Having decided that my first rendez-vous with the Balkans on this trip was way too short, the only question to be answered was how to find a cheap and efficient way to get there from Estonia. Generally speaking there is not a wealth of options to get out of Tallinn, but I found a secret exit – an Estonian Air once-a-week flight to Split. I’d been to Croatia before, I’d even been to Split before, but my real destination was different. Bosnia and Herzegovina! And tentatively there was a bus from Split to Mostar.
The road though turned out to be an interminable ordeal. First the bus to Mostar was outrageously late – instead of leaving Split at 10:55, it left at 12:30 – by that time I’d been waiting for it at the Split bus station for 4 hours. The bus station there is ridiculously uncomfortable: too small for the quantity of tourists, no announcements, everybody tries to squeeze by everybody with all of their bags. It’s a nightmare. Luckily I have got my downloaded podcasts and they help me to fill such otherwise useless time with some content. Once we got on the road, a terrible thunder and rain starting falling on our heads (or rather the roof of the bus); I had the impression that the bus turned into a submarine navigating the bottom of the sea. There was an interminable wait on the border to top it off.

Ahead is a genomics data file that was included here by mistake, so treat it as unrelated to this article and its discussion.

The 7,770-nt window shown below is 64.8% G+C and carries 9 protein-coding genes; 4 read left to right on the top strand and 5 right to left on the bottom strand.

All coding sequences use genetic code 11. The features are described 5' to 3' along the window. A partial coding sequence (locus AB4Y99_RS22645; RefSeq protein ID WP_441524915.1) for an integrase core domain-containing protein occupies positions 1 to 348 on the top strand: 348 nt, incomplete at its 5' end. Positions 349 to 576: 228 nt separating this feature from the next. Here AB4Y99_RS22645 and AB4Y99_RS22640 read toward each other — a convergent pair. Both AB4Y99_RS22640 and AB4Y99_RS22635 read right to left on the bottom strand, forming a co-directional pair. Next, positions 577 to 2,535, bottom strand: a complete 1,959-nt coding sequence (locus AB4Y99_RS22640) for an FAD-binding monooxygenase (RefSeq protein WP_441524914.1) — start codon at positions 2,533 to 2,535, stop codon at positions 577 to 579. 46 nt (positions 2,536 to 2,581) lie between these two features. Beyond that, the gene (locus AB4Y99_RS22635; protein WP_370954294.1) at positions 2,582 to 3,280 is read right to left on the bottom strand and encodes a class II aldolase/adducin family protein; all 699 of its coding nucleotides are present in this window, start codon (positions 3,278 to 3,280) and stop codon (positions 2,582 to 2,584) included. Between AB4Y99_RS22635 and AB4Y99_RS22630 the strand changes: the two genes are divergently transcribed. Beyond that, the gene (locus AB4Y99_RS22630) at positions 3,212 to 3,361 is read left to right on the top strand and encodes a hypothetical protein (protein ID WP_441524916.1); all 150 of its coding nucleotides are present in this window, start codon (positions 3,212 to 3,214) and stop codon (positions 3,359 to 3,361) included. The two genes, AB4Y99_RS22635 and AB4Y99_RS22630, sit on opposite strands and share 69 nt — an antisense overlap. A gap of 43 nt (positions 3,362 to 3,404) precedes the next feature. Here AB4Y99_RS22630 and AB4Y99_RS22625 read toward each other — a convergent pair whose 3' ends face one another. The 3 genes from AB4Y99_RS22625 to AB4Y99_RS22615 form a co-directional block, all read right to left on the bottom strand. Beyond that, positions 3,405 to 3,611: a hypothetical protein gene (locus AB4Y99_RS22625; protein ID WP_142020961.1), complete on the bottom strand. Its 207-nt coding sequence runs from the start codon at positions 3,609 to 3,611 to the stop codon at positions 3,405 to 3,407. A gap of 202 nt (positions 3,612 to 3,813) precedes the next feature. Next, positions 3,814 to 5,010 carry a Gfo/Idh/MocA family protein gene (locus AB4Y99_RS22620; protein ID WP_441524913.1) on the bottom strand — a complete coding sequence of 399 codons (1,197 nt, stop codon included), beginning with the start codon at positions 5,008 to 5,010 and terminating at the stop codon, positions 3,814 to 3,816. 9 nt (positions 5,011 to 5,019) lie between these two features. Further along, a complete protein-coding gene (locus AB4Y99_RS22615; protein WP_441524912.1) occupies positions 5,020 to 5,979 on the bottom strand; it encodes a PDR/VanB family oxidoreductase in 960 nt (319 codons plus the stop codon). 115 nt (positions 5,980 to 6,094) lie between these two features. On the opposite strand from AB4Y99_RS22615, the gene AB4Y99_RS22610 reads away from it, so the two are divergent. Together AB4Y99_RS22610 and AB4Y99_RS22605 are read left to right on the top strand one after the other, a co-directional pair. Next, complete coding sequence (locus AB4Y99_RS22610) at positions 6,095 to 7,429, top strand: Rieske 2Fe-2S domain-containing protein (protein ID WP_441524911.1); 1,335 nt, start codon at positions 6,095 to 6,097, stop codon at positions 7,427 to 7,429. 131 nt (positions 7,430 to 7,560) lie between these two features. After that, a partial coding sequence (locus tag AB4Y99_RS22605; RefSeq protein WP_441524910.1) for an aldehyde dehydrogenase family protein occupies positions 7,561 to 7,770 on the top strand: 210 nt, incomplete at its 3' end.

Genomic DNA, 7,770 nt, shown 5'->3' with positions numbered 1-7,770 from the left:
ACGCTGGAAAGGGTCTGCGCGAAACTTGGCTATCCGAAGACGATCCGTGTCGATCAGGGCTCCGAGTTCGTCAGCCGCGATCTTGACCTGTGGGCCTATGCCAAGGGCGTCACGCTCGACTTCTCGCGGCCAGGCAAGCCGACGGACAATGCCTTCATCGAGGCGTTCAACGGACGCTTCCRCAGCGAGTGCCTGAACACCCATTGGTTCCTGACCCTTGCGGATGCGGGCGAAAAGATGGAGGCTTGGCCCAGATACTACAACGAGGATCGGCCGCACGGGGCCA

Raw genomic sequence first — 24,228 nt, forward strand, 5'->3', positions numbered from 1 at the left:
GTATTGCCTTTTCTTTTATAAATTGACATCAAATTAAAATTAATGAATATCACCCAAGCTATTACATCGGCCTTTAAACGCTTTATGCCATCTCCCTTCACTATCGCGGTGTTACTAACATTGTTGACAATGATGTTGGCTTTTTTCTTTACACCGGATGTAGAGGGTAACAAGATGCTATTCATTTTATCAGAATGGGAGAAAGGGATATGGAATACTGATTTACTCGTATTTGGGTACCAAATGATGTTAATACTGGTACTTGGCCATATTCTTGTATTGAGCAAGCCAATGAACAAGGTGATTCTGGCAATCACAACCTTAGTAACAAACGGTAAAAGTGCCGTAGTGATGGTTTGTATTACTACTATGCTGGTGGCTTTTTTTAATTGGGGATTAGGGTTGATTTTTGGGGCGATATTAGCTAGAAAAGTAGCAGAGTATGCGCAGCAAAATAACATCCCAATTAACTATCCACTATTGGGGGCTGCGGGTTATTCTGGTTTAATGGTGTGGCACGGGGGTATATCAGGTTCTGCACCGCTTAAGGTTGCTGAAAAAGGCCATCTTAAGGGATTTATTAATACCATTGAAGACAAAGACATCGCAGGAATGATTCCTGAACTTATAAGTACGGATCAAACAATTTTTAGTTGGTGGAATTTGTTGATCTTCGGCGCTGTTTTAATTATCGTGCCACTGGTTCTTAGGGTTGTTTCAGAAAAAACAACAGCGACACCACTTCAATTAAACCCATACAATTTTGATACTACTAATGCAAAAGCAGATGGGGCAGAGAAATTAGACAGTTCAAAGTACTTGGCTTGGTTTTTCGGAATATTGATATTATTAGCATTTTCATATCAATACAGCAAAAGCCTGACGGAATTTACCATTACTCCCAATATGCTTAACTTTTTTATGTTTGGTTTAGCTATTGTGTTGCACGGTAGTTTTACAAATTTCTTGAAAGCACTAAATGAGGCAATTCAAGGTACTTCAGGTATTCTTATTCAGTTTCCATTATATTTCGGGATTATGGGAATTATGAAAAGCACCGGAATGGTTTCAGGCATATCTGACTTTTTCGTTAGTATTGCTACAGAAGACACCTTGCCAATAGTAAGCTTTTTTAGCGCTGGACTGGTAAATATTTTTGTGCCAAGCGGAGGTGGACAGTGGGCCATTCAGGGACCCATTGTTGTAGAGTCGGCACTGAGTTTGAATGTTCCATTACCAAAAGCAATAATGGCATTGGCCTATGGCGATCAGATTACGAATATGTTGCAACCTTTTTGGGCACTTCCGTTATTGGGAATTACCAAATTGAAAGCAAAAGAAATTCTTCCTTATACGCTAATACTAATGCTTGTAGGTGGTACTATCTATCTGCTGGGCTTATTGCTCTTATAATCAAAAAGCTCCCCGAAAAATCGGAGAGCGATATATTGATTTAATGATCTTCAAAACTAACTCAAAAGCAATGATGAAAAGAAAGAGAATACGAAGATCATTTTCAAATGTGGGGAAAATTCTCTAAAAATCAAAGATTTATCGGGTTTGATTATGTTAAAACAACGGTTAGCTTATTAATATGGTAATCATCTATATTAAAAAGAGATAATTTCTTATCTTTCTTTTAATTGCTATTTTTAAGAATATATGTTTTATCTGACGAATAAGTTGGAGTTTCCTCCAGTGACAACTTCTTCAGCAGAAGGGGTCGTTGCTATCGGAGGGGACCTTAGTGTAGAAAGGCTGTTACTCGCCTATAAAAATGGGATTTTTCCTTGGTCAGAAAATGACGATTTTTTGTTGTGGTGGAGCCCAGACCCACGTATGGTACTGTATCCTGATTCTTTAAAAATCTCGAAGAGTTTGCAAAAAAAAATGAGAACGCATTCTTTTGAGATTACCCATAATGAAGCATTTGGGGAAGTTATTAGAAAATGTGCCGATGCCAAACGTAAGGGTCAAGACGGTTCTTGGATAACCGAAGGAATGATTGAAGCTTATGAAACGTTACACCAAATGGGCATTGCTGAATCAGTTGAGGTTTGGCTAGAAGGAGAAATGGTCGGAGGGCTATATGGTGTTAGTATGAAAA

But finally after a long slog through the mountains the clouds cleared and suddenly from a mountain ridge we saw Mostar.
The Old Bridge, raison d’être of the town of Mostar. The very name of Mostar comes from the word most – bridge.
I didn’t have a lot of time to walk around Mostar – one day. I started my visit from Koski Mehmed Pasha mosque. This photo is made from the Old Bridge and the mosque is right in the centre. Mostar is half Catholic (which here means Croatian) and half Muslim (here is synonymous with Bosniak). The border between the two communities runs along the river: the Croatians are on the right (the West), the Bosniaks on the left (the East). The Old Bridge connects them literally and symbolically.
Inside the mosque: this is a mihrab – a niche in the wall symbolising kibla, the direction of Mecca. On the right is a minbar – a cathedra from which the imam is leading prayer.
The ceiling of the mosque:
The entrance to the minaret is the little opening in the corner of the mosque under the internal balcony.
A narrow staircase climbs up inside the minaret.
Let’s climb the mosque’s minaret and take a look around. The Bridge is the focus of Mostar’s urban space. The river, the mountain, the clouds, the town, all of this together creates a unique ensemble.